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ERIC SONDHEIMER / ON HIGH SCHOOLS

The best training for young athletes: cartoons and horseplay

Something's wrong with the direction of youth sports when parents have their preschooler competing in multiple sports, and a good high school basketball coach is forced to quit due to 'parental pressure.' Maybe the next Southern Section commissioner can help with a course correction.

March 31, 2011|Eric Sondheimer
  • Former Brea Olinda boys' basketball coach Bob Terry in 2000.
Former Brea Olinda boys' basketball coach Bob Terry in 2000. (Geraldine Wilkins / Los…)

I didn't know whether to laugh or cry.

I opened the inbox the other day and found one of the most stunning emails I've ever received.

A mother wrote: "My son, who is 4 1/2 years old (4 feet, 60 pounds), plays golf, tennis, soccer, T-ball, basketball, swims and is in a running club. The private elementary school kindergarten acceptance letters came and we would love to know which of the following have the best elementary sports programs. We have to make a decision by April 12."

Sorry, I'm no help on that one. But perhaps this is an area the Internet recruiting gurus can start getting into. Or at least evaluating preschool children so the private elementary schools and junior highs will know which top athletes to offer scholarships.

Or April 12 can become the new national letter-of-intent day, when we all can turn on the TV or go online to find out which top kindergarten students announce their schools.

More disturbing was the recent news that Brea Olinda fired its boys' basketball coach of 13 years, Bob Terry.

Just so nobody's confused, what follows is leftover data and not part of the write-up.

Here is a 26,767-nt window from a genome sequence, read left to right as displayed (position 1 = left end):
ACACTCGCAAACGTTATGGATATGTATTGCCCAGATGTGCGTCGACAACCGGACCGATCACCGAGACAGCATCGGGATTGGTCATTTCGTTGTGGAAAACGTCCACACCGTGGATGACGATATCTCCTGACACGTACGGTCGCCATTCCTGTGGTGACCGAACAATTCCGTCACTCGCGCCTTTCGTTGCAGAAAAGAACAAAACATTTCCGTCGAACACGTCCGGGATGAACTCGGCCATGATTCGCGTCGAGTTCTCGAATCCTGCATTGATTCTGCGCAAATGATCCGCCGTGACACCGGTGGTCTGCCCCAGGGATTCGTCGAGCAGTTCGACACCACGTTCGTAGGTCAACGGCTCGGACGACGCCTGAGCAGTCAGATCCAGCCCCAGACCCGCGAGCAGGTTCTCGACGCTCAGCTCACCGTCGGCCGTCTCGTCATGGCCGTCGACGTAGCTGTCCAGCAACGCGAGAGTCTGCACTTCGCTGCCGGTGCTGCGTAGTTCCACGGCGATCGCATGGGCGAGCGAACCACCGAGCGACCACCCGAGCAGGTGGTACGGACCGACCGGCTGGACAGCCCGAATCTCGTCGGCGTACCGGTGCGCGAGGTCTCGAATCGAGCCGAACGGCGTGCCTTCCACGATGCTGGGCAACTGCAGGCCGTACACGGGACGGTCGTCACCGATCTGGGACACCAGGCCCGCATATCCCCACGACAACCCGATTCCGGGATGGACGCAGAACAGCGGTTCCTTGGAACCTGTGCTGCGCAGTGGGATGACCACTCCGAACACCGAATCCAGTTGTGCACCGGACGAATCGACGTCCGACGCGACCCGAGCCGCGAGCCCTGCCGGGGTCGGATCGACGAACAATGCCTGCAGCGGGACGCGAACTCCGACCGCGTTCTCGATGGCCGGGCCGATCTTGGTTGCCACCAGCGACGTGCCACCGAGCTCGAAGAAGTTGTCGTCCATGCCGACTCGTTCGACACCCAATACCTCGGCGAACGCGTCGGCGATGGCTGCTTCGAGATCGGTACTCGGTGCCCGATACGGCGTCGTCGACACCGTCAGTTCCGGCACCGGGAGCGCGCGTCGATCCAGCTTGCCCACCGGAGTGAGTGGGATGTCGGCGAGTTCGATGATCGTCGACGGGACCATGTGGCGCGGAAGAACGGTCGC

Terry was chosen by The Times as the 2000 Orange County coach of the year 11 years ago, when he was 31. He said at the time: "We don't get big transfers here. All of our kids have grown up going to our feeder junior high and high school. We've turned kids into basketball players, and that's what we're proud of."

Unfortunately, Terry didn't get wiser as he grew older, if you believe his critics. Some parents may have complained about their kid's playing time. Others were probably miffed he didn't win enough championships against the likes of Compton Dominguez.

Terry summed up the reason for his departure as "parental pressure." He added that he has no regrets and wouldn't change a thing about how he coached.

Principal Jerry Halpin said he couldn't comment because it's a personnel matter, but emphasized that Terry was "a good man."

Terry's dismissal is another sign of how dysfunctional basketball has become in Southern California. No longer is a competent, honest coach the most desirable. More important is that a coach have the right connections — in other words, be friends with every club coach within 50 miles of the school.

The compass that's supposed to guide youth and high school sports is in need of repair. There's a lack of leadership and a lack of courage to stand up for what's right. Instead, money and influential insiders rule the day.

All this comes as the biggest and most influential organization in California high school sports, the CIF Southern Section, moves forward on hiring a new commissioner. On April 9, five finalists will be given their first round of interviews.

It must be emphasized that whoever is chosen should be a person who can speak up, speak out and offer leadership on a growing number of issues that are threatening the mission of what high school sports are supposed to be about — teaching teenagers about life and preparing them for the future.

Yes, lots of people want to turn high school sports programs into the minor leagues for colleges and even the pros. But those who go to watch a swim meet, a track meet, a wrestling match or, in some cases, even a basketball game between neighborhood schools can learn about the magic of competition without lights and cameras.

To see the friendships, the rivalries and the absolute fun — with no money changing hands and no scholarships on the line — is the essence of the high school experience that is slowly slipping away.

So this is my advice to any parent who believes their young child could be — especially at age 4 1/2 — the next big thing:

Make sure they watch cartoons and the Discovery Channel, get plenty of time in unorganized games on the playground and, most important, learn how to read, write and do arithmetic before anybody starts pondering their future in sports.

eric.sondheimer@latimes.com

twitter.com/LATSondheimer

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